What you could miss out on: Protein and calcium, important for healthy bones.
Stock up on: Dairy substitutes such as calcium-fortified soy milk, yoghurt and cheese. Other foods including calcium-fortified tofu, sardines and salmon (with bones), broccoli, nuts and seeds. It’s important not to substitute with other dairy alternatives such as rice, almond or oat milk, especially with children under two years old, until you have received advice from an APD.
Avoid: All eggs and dishes made with eggs. Also watch out for products such as pasta, cakes, biscuits, pastry, ice-cream and some sauces.
What you could miss out on: B vitamins which are vital for a healthy nervous system, blood, skin and energy release, plus vitamins A, E, D and protein.
Stock up on: Other sources of B vitamins – meat, fish, whole grains, dairy, leafy greens, vegemite, nuts and seeds.
Avoid: Soy beans, tofu, soy sauce, meat-substitutes like vegie burgers and soy ‘dairy’ (milk, yoghurt and cheese). Also look out for soy on labels of processed foods such as pizza, bread mixes, flavoured milks, cakes and biscuits.
What you could miss out on: Protein – especially important if you are vegetarian or vegan.
Stock up on: Chickpeas and lentils are good sources of protein. But they are closely related to soy, so if you’re allergic, you may have problems with these too. Be sure to check with your doctor or dietitian. Choose other sources of protein such as meat, fish, eggs, cow’s dairy, nuts, seeds and peas.
Adults and allergy
Adults with food allergy are far less common than children, but this is expected to rise as more children than ever are being affected. “Large numbers of allergic children haven’t reached adulthood, so we’re dealing with a different adult population to what we will be in 10 years,” says Dr Empson. Seafood is the most common food adults are allergic to and is usually permanent once it happens. It can develop at any time, even to people who have always eaten seafood without a problem. No one knows why this happens, or what triggers the immune system to launch into ‘attack’ mode for something it has previously recognised as harmless.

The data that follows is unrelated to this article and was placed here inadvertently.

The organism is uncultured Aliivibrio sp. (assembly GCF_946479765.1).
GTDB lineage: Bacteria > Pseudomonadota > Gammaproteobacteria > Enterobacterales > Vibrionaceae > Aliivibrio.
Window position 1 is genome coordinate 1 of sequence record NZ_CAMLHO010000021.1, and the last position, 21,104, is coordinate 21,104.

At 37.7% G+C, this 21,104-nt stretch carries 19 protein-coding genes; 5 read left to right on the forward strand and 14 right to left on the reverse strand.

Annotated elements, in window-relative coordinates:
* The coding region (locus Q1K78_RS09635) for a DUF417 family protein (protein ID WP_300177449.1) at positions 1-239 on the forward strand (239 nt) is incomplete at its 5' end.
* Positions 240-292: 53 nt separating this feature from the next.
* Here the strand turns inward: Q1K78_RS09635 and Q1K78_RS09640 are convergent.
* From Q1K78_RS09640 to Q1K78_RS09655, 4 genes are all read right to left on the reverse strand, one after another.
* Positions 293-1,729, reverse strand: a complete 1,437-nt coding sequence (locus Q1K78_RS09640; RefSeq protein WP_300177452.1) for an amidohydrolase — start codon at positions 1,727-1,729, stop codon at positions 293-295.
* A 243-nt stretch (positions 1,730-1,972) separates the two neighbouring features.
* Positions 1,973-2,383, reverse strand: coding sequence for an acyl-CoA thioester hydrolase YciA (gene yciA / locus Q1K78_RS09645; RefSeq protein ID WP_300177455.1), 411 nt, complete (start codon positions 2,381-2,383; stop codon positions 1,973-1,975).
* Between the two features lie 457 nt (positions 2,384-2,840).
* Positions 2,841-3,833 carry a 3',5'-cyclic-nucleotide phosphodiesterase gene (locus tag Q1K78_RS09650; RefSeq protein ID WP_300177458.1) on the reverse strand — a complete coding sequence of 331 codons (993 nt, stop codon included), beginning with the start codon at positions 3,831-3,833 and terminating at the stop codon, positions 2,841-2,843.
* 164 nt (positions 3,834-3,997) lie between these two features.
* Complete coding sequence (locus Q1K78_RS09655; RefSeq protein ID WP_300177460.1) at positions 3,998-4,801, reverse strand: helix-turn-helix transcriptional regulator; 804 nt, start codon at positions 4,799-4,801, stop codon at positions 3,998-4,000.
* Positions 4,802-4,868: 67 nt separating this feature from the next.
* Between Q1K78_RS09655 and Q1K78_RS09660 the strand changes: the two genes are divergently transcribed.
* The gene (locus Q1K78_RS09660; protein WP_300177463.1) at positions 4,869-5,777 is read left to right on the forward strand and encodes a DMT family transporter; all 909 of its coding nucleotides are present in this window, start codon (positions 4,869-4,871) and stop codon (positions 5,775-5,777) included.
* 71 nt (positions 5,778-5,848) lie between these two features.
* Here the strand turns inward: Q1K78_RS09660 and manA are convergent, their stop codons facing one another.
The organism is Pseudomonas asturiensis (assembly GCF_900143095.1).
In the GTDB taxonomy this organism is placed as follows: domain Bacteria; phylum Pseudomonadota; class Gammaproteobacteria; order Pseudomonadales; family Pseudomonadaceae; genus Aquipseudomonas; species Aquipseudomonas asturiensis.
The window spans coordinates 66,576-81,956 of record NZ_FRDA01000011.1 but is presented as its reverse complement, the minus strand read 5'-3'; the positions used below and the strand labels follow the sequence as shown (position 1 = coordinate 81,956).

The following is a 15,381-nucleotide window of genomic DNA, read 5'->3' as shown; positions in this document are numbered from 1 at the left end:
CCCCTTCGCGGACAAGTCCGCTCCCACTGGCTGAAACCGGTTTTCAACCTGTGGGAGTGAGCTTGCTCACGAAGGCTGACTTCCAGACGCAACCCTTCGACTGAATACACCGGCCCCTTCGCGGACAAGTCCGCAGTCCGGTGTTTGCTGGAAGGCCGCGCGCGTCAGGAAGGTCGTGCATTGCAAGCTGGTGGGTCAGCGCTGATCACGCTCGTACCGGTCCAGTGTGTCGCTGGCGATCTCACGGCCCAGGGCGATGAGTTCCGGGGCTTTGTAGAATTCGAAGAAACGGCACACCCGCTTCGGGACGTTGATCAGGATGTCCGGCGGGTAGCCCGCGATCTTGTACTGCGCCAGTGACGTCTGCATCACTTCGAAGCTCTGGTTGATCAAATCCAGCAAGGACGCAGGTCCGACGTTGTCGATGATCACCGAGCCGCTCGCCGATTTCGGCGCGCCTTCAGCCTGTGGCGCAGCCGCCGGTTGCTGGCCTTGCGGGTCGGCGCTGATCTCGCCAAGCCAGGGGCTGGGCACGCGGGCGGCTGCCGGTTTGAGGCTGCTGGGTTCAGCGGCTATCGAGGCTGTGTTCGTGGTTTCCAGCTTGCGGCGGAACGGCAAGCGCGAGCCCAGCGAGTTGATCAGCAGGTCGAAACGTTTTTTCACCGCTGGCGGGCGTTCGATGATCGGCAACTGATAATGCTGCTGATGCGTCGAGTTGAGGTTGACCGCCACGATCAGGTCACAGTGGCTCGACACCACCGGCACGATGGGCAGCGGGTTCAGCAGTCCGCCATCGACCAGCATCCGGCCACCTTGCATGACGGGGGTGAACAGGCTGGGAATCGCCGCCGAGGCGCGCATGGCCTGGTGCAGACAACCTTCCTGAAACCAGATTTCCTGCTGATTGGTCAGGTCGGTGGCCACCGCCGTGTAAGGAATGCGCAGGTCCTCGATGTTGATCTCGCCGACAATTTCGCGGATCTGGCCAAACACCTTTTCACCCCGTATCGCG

Allergies and children
A recent Australian study found that one in 10 babies had allergies to eggs or peanuts. But the good news is that most children will grow out of their allergy by around the age of five.
The most common foods children are allergic to are peanuts, eggs and cow’s milk. Peanut allergies tend to be more permanent – only around 20 per cent of children will outgrow them, although they are at risk of re-developing the allergy at some stage.
Studies are beginning to show that introducing allergenic food much earlier in a child’s life may reduce the incidence of food allergy. One study looked at Jewish children living in the UK and Israel. The group in the UK, who did not eat peanuts, were 10 times more likely to have a peanut allergy than those in Israel, where the children ate large quantities of peanuts from very early in their life.
Dr Empson says doctors are now questioning whether previous advice of delaying the introduction of allergenic foods to children was the right thing to do.
Dietitian Anna Richards says current advice is now moving towards mothers continuing breastfeeding their babies for as long as possible but to introduce solids, including eggs, dairy, peanuts and soy, between 17–24 weeks.
Useful allergy-friendly products for kids
Allerbling™ Awareness Bracelet and charms – a fun way to display what a child’s allergies are. From $5.00 at www.allerbling.com.
Be a MATE bookmarks – show five simple steps every child can use to help keep their fellow students who have a food allergy in a safer environment. Priced from $12.28, at www.allergyfacts.org.au.
Be a Mate lanyard – allergy aware lanyard which can be used as an ID on school bags, or house keys etc. RRP $18.20 from www.allergyfacts.org.au.
Food allergy involves the immune system, whereas food intolerance usually affects the digestive system. While a food intolerance may produce similar symptoms to a food allergy, the cause is quite different. Reasons for food intolerance include:
Lacking an enzyme to properly digest the food (such as a lactose intolerance).
Sensitivity to stress.
Sensitivity to certain preservatives, sugars (eg. lactose in dairy) or food chemicals (eg. salicylates or amines) found in foods.
Did you know? One in 10 babies has an allergy to eggs or peanuts.